This process of understanding whence ideas have been drawn and transformed into a particular script, as of understanding how the look of a particular film derives in part from the technical accomplishment and creative innovation of its designers, make-up crew, CGI technicians as well as from the personal vision of a director or producer is what makes all films, but most especially sf films, thick texts. A thick text is one to read which we have to understand the existence of process. The film we first see in the cinema may be further revised to the final form of an extended director's cut; our knowledge of it may be transformed when viewing it on DVD by the presence of deleted scenes - and we may not necessarily agree with the decision to delete them, even where we understand what the arguments in favour of that deletion were.
We have to learn again that all works of art are to some extent provisional - in that they are abandoned rather than ever completed, and in that they are always one particular stage in a notional process which may be picked up again two decades later. ( Ridley Scott's 2003 re-edit of 'Alien' is a case in point here. We have to learn that all works of art are contingent - the existence of David Fincher's 'Alien„' is a consequence of the decision, at a fairly late stage, to abandon Vincent Ward's rather different version. We have to learn that any particular version of a work of art is likely to be a palimpsest through the surface of which earlier versions may up- crop - the harvesting machines crucial to the original denouement of Joss Whedon's script for 'Alien Resurrection' are unexplainedly present on screen in shots of the hold of the pirate ship The Betty. We have to learn that all works of art are in some measure collective - either because the nature of the specific art - cinema, dance, opera, theatre - involves collaboration, or because they draw on, are inspired by and argue with earlier work. We have to learn that most works of art are compromises - compromises with imperfectly developed visions, with imperfect technique, with the demands of patrons, studios, the Church or the State. To read a film, a novel, a great choral work in the light of these awarenesses is to see it as a thick text.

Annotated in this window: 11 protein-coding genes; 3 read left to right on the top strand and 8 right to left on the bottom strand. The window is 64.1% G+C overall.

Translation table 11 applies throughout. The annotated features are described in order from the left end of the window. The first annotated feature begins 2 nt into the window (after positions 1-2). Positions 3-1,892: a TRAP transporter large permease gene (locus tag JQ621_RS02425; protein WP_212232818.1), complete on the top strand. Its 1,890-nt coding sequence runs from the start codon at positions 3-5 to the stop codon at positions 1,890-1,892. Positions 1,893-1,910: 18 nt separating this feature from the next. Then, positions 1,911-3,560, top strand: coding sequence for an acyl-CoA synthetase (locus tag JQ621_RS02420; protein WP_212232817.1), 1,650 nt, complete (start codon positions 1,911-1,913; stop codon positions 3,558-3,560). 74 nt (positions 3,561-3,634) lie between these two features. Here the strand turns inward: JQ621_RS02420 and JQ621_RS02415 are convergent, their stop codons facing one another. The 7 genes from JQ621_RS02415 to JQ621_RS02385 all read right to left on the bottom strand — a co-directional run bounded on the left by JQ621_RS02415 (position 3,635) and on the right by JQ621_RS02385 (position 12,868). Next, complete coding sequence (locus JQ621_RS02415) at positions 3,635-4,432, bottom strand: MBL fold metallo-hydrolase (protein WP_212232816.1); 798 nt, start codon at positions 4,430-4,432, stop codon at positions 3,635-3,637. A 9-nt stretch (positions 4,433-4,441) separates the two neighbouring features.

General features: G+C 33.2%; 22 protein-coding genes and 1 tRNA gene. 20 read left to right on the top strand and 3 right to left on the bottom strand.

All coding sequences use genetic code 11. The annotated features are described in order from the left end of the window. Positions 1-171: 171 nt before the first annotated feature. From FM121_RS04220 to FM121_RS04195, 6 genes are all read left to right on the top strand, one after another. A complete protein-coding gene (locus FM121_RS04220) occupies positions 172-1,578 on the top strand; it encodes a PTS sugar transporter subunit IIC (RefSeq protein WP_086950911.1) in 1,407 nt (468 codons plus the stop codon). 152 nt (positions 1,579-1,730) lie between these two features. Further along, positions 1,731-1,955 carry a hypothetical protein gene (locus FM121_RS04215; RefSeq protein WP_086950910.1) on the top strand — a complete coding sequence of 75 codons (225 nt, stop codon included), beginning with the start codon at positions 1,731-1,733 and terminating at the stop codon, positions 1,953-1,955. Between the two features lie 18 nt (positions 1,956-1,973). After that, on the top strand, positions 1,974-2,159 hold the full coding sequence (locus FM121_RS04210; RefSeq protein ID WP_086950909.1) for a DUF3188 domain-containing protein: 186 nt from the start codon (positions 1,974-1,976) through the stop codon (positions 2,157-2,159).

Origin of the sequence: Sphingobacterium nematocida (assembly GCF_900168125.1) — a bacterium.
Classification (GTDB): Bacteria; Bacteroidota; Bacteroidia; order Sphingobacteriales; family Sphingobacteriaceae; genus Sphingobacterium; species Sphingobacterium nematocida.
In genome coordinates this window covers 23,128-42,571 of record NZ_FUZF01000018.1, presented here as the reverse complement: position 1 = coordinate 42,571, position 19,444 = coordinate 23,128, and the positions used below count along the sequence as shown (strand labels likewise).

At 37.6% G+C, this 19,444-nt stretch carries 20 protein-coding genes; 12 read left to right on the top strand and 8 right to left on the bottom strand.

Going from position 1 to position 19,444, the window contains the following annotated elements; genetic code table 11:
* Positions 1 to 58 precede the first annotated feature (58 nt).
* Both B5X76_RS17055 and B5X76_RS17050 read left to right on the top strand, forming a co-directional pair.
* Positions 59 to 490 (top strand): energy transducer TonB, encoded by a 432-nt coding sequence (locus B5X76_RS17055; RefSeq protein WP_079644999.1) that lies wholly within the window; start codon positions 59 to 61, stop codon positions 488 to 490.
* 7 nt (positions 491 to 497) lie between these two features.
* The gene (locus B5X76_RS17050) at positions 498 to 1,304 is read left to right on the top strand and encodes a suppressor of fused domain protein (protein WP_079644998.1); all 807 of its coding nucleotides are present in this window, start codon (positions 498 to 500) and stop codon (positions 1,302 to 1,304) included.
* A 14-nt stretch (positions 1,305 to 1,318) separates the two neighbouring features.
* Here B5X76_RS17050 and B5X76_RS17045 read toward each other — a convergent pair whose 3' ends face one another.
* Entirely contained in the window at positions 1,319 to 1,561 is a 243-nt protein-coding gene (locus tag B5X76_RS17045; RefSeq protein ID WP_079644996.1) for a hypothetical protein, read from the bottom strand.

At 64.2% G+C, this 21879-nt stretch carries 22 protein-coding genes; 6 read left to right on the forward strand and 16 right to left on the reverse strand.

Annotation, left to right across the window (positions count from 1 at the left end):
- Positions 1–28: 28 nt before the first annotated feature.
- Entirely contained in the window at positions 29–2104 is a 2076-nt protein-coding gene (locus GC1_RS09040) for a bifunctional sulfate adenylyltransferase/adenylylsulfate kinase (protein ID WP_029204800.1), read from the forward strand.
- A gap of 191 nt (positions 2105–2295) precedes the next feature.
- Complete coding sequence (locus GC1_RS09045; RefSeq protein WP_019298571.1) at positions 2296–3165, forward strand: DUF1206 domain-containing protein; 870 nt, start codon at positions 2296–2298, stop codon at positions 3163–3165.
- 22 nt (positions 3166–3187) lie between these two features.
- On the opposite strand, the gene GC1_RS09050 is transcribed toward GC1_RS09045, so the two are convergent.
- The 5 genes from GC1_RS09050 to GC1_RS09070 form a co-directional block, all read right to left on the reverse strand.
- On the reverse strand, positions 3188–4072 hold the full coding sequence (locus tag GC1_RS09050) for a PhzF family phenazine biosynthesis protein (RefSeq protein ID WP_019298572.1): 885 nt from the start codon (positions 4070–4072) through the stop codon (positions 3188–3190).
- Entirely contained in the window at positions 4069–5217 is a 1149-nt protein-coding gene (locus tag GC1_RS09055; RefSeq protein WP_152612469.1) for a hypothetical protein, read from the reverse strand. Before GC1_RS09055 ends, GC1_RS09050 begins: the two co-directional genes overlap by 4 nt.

Reading a film as a thick text encourages us to see it in its context, both chronologically in terms of its being influenced by other films, or influencing later ones, or reimagined by critics or even its original makers in the light of that influence and its consequences. It enables us to create a criticism which includes a sense of the particular thick text as an object positioned in the broader space of the generic megatext of which it is a part. It makes it possible to include in our sense of it its particular role in the development of the cascade of particular technical competences that were needful to its conception and making.
It is also to regard obsessiveness in regard of reading and understanding as in no way a bad thing, and to regard almost any sort of knowledge as potentially relevant. In the late 1960s, I met briefly a geologist obsessed with the works of JRR Tolkien to the extent that he had made up an entire rationalization of the underlying continental drift implied by the standard map of Middleearth, and was inclined to mock him gently for it.